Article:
Sunday, March 16, 2014

Can't tell the difference!

I can identify and name all sixteen of our cattle without any effort. They are:

Samson, our bull
Ruby and her calf Alice
Jet and her calf Tarter
Raven and her calf Chester
Polly and her calf Petunia
Matilda and her calf Amy
Victoria and her calf Rosy
Sparky and her calf Dusty

Well, with the last two -- Sparky and Shadow -- I have some trouble because the two of them are almost the same age and virtually identical. They only time I'm absolutely certain who is who is when I see Dusty nursing.

This is Shadow.

This is Sparky.

Normally this isn't a big deal except for one thing: Shadow is due any day now with our first calf of the season. We especially want to keep an eye on Shadow because her calf died last year, the first calf death we've had in fifteen years of raising cattle.

We like to scoot our expectant cows into the corral just before giving birth. We're not always successful, but that's the ideal situation. This way the mothers aren't tucking themselves down into the woods and having their calves in bad weather or subject to predators. But right now it's mud season and our corral is deep in muck.

For purposes of reference, here's my boot, six inches deep.

Can't have a poor calf born in that or it would get stuck.

So our plan is to tuck Shadow into the barn (where Matilda and Amy normally spend the night) and just leave her there for a week or so until she has her calf. But first -- we have to figure out who is Shadow and who is Sparky.

So I went out today and compared the two. Back and forth. I compared and contrasted. Front side and backside.

You might think a cow who is nine months' pregnant wouldn't be hard to identify, but I can assure you it's tough. (In the above photo, Shadow is on the right.) I mean honestly, these ladies could be twins. (They're not.)

After a great deal of looking at both of them, I discovered one minor difference: Shadow has some white hairs scattered across the bridge of her nose.

So when the opportunity arises to tuck Shadow into the barn, be sure we'll be looking for white hairs. And let's hope Sparky doesn't sprout a few in the meantime.


  1. I got my first Dexters in January, Patrice ...a six year old cow with her then 3 month old heifer calf and a supposedly three year old dun cow. I got a bull too, but my farrier is keeping him for me for now. Both of the cows are supposedly bred. The six year old looks it, but the little dun cow is well ...very little. Hard to tell.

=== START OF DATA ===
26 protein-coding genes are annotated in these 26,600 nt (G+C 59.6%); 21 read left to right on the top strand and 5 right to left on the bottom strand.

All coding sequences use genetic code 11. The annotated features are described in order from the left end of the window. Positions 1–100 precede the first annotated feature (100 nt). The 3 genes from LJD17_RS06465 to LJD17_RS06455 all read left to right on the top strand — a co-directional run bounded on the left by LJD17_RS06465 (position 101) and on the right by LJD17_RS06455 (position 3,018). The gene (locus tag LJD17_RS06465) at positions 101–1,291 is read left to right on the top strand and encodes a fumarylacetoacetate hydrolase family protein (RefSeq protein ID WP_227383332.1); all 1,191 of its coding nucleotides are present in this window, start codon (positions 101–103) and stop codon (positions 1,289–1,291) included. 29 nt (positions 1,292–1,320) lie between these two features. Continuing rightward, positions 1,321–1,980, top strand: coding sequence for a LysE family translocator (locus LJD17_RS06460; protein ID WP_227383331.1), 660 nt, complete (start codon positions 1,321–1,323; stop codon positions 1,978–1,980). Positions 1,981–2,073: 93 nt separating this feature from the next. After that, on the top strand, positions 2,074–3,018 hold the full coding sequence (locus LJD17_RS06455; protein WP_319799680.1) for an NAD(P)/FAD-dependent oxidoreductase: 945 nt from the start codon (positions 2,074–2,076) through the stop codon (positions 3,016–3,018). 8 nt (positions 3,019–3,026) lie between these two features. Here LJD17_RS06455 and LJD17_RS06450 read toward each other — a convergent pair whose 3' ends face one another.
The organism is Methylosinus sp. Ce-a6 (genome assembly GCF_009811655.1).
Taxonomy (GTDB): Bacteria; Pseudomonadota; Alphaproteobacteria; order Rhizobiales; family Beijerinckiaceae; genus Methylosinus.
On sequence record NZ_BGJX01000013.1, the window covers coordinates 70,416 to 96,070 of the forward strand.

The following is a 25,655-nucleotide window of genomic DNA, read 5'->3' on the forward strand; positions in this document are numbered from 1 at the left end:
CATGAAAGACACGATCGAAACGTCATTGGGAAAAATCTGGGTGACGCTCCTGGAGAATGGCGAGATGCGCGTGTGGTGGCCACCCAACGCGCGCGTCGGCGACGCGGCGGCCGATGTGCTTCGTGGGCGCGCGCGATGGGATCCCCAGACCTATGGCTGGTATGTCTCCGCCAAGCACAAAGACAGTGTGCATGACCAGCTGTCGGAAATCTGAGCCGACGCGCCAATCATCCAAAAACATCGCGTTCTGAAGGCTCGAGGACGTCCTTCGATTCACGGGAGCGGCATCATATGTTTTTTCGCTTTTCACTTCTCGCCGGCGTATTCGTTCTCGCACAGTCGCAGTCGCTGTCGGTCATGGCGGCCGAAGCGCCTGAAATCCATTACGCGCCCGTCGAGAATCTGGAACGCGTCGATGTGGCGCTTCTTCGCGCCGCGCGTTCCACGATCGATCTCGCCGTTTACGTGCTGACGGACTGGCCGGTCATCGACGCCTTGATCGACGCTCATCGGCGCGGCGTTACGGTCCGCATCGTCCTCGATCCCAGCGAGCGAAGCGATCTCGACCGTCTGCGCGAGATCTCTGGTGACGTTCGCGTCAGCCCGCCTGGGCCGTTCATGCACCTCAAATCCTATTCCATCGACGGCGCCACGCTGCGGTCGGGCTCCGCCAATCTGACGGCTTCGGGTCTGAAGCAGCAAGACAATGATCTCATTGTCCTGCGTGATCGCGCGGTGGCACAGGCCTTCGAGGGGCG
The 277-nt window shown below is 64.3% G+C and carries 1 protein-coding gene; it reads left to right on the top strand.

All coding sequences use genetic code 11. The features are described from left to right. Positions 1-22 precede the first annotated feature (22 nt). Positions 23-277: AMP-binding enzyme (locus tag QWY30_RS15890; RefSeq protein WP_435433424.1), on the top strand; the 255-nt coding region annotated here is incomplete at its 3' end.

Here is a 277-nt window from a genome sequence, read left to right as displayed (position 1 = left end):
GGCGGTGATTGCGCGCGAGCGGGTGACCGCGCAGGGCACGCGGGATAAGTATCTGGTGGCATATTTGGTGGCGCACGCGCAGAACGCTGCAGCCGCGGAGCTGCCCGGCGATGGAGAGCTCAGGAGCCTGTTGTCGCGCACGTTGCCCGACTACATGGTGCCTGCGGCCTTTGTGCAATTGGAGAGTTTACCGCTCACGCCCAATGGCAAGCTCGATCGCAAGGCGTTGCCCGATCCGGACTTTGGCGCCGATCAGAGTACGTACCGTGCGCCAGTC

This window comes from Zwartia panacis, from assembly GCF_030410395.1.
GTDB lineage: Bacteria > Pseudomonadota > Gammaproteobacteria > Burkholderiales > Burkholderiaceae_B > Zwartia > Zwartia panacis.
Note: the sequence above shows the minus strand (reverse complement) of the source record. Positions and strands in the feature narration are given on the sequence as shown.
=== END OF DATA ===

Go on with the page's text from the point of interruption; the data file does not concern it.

Ask me anything about breeding/raising horses but what I know about breeding/raising cows would fit in a thimble. Sure hope my first experience with calving goes well.


  2. You could give one of them a quick squirt with spray paint on the backside! Then you'd know for sure. =) I can imagine how hard it can be to tell them apart though!

  3. Just put a number ear tag in their ears and it should get easier.

  4. Slapping a little water based paint on the butt of one of them would solve your problem for awhile. I "understand" that if a dog rolls in spilled latex paint, it doesn't even slow him down!!

  5. Maybe wait until you see Dusty nursing and then put a duck tape band on Sparky's leg? They're selling "ID Tape" that's the same thing and it supposedly lasts a good bit before working it's way off.

  6. I know what you mean. We raise Jerseys, and from afar, they all look alike! :)

  7. A little pink ribbon on those hairs between the ears would help... But then the other cows would make fun of her :) They are adorable!

  8. I agree with the others that suggested paint of some kind for this is a great cheapo temporary low-tech low-effort solution.. If your cows are at all skittish, the spray paint wouldn't work, but if they let you handle them, you can dab some (white) paint on by hand (or sponge or brush). The paint will wear off fairly quickly or be shed out come spring, so use plenty.

    /'m envisioning either a zebra effect or polka dots here.

  9. No udder clues?


  10. just a dab of nail polish on the forehead. simple.

  11. identifying cattle of the same breed and general appearance can be difficult, especially from afar. We got creative with the clippers and trimmed hair off the ears, switches, carved a big old letter on their sides (or a smiley face) in the summer, etc. With the more subtle alterations you couldn't tell from across the field but it was easy enough when you were close enough to start aiming for the one you wanted to cut from the herd.